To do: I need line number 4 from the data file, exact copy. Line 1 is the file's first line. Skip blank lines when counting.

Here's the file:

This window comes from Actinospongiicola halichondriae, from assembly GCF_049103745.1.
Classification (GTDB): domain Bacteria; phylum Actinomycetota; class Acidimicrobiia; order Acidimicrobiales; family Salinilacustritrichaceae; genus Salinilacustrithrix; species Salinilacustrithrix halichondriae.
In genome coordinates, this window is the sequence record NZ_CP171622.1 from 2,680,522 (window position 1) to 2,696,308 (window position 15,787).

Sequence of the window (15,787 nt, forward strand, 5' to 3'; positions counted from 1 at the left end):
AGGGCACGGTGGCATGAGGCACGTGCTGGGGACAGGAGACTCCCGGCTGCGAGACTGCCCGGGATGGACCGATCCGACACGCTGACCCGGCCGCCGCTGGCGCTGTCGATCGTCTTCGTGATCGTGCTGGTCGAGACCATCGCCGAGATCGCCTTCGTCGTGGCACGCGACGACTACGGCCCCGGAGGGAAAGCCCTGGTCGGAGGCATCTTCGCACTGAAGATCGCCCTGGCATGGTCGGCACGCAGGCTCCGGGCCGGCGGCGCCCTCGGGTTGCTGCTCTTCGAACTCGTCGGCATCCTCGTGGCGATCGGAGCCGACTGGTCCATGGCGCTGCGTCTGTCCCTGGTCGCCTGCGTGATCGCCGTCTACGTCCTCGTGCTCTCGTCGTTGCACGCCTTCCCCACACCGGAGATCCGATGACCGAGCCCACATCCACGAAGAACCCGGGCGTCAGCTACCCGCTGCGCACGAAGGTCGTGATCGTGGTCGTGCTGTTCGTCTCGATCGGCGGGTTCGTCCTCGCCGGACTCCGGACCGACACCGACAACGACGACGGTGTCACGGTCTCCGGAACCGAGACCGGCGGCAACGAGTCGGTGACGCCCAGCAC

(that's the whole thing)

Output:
Sequence of the window (15,787 nt, forward strand, 5' to 3'; positions counted from 1 at the left end):